Brettas, Badges and Blog…

20130417_161444Lambrettista is back after a short break (at the seaside with the family in sunny Broadstairs, Kent… highly recommended!) Now I’m back, I’m kicking off with a blog recommendation… check out the “You Don’t Need Speed” blog here… Scooters, music, style and more from Lambretta riding Pete, based in The Steel CIty… Sheffield. As well as putting together a very enjoyable blog, Pete can sort you out with enamel badges for you club or event… and has a nice stock of Punk, Ska and Mod button badges in stock here too. As well as the more commonly seen Trojan ones, I love the ones from the more esoteric ska record labels… Bigshot, Doctor Bird and Treasure Isle… bang on. Aces badge 3


Laurent Callot Photographies, part deux

I’ve posted this chaps work before, but that was way back, and he is clearly a gentleman of great taste! Here’s some more shots I’ve found on his Facebook page.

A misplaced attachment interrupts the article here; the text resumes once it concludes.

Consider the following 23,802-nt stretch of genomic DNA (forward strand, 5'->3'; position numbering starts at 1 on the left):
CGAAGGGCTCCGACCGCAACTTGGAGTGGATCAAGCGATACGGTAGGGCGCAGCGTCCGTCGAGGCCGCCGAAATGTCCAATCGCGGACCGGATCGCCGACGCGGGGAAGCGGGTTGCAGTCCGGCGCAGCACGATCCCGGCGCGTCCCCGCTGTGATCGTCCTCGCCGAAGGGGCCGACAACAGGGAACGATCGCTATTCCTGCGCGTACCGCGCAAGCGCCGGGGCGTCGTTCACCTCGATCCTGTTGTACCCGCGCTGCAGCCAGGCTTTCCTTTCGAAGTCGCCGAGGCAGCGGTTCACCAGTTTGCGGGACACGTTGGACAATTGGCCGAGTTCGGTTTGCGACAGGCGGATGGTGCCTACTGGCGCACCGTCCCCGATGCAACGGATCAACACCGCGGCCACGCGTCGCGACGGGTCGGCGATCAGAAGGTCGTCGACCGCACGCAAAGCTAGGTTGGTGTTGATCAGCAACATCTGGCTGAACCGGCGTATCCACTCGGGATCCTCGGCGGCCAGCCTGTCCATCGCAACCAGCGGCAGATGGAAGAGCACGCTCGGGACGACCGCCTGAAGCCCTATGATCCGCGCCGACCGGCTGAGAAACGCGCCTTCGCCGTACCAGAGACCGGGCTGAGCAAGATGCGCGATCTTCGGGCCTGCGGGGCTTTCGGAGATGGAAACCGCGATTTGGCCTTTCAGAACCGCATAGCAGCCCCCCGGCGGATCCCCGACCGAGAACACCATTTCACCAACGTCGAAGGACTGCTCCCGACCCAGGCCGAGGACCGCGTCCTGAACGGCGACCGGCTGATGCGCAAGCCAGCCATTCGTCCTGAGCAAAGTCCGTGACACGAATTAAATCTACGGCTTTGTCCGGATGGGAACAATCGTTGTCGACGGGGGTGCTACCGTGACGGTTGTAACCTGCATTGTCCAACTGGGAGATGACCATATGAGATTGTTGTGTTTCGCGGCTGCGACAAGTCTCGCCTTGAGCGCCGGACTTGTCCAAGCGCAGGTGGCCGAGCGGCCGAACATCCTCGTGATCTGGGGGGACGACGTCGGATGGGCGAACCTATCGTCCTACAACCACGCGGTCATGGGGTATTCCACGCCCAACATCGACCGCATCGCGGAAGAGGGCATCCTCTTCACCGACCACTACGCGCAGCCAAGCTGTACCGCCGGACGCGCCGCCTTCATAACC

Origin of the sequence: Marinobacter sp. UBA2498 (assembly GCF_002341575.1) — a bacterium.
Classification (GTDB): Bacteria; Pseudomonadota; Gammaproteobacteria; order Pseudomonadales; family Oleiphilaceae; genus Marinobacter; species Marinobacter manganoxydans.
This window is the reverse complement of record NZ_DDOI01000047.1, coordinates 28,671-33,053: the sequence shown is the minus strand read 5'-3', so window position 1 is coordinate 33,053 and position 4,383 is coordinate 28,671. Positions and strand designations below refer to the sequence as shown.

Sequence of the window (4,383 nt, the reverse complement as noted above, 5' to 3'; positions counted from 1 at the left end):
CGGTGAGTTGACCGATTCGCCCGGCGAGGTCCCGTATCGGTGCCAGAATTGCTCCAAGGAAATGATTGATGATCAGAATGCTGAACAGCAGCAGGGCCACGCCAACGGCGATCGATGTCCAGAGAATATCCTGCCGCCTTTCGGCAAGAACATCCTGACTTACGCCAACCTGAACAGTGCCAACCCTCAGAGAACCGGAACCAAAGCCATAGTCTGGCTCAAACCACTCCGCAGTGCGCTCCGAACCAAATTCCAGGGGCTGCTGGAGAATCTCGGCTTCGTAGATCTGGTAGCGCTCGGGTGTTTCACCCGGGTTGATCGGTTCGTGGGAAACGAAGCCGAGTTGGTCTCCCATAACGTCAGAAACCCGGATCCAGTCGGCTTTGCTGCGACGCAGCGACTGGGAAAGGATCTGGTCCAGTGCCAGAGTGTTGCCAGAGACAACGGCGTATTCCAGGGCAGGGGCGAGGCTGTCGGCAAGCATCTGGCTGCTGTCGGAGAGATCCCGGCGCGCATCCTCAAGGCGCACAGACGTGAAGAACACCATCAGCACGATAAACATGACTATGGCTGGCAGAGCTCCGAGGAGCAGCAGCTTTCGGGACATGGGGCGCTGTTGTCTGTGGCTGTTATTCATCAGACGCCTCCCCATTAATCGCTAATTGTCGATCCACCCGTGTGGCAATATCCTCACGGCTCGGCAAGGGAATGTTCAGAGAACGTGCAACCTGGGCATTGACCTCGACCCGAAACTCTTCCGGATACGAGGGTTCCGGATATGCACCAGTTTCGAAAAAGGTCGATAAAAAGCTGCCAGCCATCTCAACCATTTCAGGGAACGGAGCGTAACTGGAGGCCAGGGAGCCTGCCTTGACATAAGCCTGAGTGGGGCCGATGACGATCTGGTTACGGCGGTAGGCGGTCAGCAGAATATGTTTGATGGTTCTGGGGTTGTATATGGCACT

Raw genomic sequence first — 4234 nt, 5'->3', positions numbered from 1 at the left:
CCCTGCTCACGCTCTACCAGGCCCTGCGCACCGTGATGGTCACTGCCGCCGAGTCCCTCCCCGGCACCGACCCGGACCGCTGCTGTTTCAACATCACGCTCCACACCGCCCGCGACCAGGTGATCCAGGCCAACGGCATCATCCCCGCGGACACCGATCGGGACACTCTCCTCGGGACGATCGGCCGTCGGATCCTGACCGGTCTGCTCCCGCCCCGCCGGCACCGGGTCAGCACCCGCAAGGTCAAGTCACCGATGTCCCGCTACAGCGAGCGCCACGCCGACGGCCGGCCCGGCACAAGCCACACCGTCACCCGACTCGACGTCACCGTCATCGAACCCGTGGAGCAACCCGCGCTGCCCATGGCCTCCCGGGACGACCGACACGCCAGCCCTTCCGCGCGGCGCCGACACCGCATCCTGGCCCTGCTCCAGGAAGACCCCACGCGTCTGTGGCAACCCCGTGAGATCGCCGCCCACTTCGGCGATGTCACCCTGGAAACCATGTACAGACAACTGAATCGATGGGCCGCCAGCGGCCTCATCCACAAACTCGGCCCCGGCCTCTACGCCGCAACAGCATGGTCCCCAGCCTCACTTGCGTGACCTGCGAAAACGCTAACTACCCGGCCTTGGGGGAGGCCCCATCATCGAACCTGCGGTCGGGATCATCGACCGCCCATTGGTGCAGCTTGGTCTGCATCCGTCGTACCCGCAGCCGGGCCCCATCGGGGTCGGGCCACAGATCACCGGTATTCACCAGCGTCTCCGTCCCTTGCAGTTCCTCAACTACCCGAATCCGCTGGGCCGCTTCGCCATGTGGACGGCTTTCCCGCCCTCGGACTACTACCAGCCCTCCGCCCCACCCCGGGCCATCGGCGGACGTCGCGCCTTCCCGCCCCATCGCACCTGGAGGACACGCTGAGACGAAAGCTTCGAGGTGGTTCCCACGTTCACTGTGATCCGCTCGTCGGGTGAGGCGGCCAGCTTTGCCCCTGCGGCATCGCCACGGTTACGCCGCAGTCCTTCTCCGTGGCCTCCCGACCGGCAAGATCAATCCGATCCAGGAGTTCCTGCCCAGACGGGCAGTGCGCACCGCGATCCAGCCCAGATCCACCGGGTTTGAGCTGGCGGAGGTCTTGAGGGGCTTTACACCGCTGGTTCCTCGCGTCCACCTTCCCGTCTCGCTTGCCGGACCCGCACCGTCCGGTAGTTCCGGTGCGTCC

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The story of the splat


There are many stories about the history of the Lambretta that have gained almost folklore status. One of my favourites is the story of the “splat”, or ink blot that appeared as a graphic on early GP’s.

You probably know it, but if you don’t, read on. And if you DO, read on anyway to make sure I’ve got it right.  As the nineteen-sixties drew to a close Signor Innocenti commissioned the famous design house Bertone to remodel the Lambretta range. The result of this collaboration is still one of the most recognisable Lambretta scooters, the GP (known as the DL in most markets outside the UK).  As well as s sleeker, slimmer, sportier body design, Bertone wanted a departure from the ‘old fashioned’ look of chrome plated badges and trim, presenting a more forwarding looking vision with a single colour of paint and matt black trim. This was a step too far for Innocenti, who insisted on some of his chrome back. In typical latin style a furious row erupted, which ended with Bertone throwing down his pen, leaving a splash of ink across his renderings. To commemorate the argument, Innocenti insisted that a legshield sticker was made in the shape of a stylised ink splat. On later models, and all UK imports,  this was replaced with a sticker of a checkered flag. Well, that’s the version I heard, anyway!